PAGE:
UNODC Executive Director stands in front of a lectern in the United Nations General Assembly hall in New York.
New York, 16 June 2023 – “Ensuring access to justice for all is key to unlocking a society’s potential for inclusive and sustainable development,” said the Executive Director of the United Nations Office on Drugs and Crime (UNODC), Ghada Waly, during a high-level debate on “Equal Access to Justice for All: Advancing Reforms for Peaceful, Just and Inclusive Societies" at the United Nations General Assembly on Thursday.
Her remarks followed those of the President of the General Assembly, Csaba Kőrösi, who noted that equal access to justice was a “fundamental” human right, one that remained “an elusive promise” for many.
The Chair of the Crime Commission, Amb. Mary Mugwanja, also addressed the debate, as well as the former Attorney General of the Bahamas, the Hon. Allyson Maynard Gibson, followed by Ministers and other High-Level speakers from several countries.
Those who need justice most are often those who find it unavailable to them, noted Ms. Waly, namely the poor and marginalized, women, children, migrants, minorities and more. Many laws, regulations and attitudes discriminate against these groups, whether they are victims, or alleged or sentenced offenders. Nor are these groups consistently granted access to the resources and knowledge they need to exercise their rights in the criminal justice system.
Another major issue highlighted was the slow pace of justice institutions in ensuring equal access to justice for all. 11.2 million people worldwide were estimated to be in prison at the end of 2020, Ms. Waly said, yet one in three were being held in pre-trial detention.
Ms. Waly highlighted several ideas with the potential for transformative impact in the fight for equal access to justice. Technology should be integrated into criminal justice systems, she said, citing several examples. Digitizing court systems could make justice swifter, more efficient, and less costly. The internet can help familiarize people with their rights and connect them to legal aid services, while also helping to train justice actors. Additionally, the advent of artificial intelligence can multiply the effectiveness of justice systems by processing unprecedented amounts of data, if appropriate guardrails are established to ensure that it is safe and in line with human rights.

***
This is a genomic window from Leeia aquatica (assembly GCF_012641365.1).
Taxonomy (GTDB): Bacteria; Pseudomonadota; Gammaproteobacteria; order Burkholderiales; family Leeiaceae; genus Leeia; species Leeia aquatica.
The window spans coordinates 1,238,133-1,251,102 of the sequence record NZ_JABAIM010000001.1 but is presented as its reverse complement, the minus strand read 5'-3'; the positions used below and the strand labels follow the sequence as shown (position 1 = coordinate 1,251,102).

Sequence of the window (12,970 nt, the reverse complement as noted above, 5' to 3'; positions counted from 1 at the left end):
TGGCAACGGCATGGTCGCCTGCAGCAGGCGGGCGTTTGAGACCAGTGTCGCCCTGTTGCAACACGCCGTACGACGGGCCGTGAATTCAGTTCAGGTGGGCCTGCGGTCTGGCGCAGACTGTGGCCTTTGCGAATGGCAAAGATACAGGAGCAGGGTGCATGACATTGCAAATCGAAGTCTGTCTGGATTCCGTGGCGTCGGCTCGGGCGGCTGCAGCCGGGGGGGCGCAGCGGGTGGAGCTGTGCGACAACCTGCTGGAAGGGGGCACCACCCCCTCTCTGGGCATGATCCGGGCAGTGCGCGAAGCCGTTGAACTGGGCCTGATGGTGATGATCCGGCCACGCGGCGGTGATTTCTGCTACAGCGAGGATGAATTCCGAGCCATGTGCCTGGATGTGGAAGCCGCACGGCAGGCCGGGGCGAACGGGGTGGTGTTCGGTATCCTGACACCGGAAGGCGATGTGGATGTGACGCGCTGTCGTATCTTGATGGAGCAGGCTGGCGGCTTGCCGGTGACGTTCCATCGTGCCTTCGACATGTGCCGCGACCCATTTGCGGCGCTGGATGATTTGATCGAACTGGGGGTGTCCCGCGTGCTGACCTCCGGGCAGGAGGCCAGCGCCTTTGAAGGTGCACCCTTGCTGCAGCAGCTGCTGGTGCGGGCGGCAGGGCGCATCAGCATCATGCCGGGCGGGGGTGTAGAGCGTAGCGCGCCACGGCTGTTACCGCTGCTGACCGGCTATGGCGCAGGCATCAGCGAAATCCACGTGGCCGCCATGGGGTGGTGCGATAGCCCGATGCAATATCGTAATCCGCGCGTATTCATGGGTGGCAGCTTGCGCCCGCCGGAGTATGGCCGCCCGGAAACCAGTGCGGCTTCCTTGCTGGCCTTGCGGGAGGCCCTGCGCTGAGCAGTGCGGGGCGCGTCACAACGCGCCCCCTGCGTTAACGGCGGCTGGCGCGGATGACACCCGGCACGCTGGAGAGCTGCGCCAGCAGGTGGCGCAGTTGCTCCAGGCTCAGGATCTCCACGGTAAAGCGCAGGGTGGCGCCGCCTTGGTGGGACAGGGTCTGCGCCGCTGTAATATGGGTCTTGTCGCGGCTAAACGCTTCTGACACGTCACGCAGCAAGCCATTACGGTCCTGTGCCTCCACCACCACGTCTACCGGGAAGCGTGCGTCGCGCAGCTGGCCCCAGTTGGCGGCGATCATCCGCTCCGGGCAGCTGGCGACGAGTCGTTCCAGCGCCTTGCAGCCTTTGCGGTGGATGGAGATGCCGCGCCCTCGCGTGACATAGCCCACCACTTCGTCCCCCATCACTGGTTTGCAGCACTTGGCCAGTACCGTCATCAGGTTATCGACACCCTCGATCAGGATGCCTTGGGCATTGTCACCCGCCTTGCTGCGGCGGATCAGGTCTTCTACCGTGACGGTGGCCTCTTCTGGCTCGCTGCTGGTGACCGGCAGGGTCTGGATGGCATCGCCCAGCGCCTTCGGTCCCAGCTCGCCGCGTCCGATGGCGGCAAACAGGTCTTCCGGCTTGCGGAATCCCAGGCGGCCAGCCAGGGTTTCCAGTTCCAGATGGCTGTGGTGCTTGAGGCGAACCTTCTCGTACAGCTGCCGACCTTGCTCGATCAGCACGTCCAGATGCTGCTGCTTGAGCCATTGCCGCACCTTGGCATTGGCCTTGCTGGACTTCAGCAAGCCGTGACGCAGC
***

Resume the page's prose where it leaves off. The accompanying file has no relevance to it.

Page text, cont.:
Supporting more sustainable and diverse providers of legal aid can also help boost access to justice, Ms. Waly added, including private, public, and civil society providers. “Investing in robust, sustainably funded legal aid systems has proven to result in better justice outcomes, while also being more cost-efficient than building larger prisons and detention facilities.”
The justice sector must also become more diverse in terms of gender and minority representation – a main aim of UNODC’s “Women in justice/for justice” campaign. The campaign supports increasing women’s representation and leadership in the justice sector because it can lead to more effective, victim-centered responses to crime, as well as greater accountability.
UNODC has been working extensively in these areas to improve access to justice. It recently launched a research project to analyze the impact of e-justice initiatives on access to justice which will help improve understanding of the risks and opportunities from using technology in crime prevention and criminal justice.
In 2020, for example, UNODC and the Thailand Institute of Justice launched a Toolkit on Gender-Responsive Non-Custodial Measures, as well as an e-learning module on the Nelson Mandela Rules in Thai language in 2021 to share good practices broadly among criminal justice practitioners.
UNODC’s efforts in enhancing access to legal aid, meanwhile, have had a strong impact on the ground. Working with UN Women in West Africa to enhance access to legal aid for women, UNODC helped train over 1,200 women through community-based legal education, as well as 1,100 judges, prosecutors and lawyers. In Liberia, over 700 women were released from prison and reintegrated into their communities, after human rights violations were identified by legal aid providers.
In 2022, UNODC trained over 17,500 Mexican police officers and first responders on early detection and referral of gender-based violence cases in order to promote investigation and prevent escalation to femicide. In Egypt, UNODC supported the national Forensic Medicine Authority by training 100 forensic doctors and establishing and equipping specialized clinics to provide medical and psychological care to survivors of gender-based violence. These steps also increase the reliability of evidence in rape cases.
“Ensuring equal access to justice for all, regardless of their background, actions, or circumstances, preserves our collective humanity,” Ms. Waly concluded, urging new thinking and a renewed commitment to building a world where justice is available and guaranteed to all.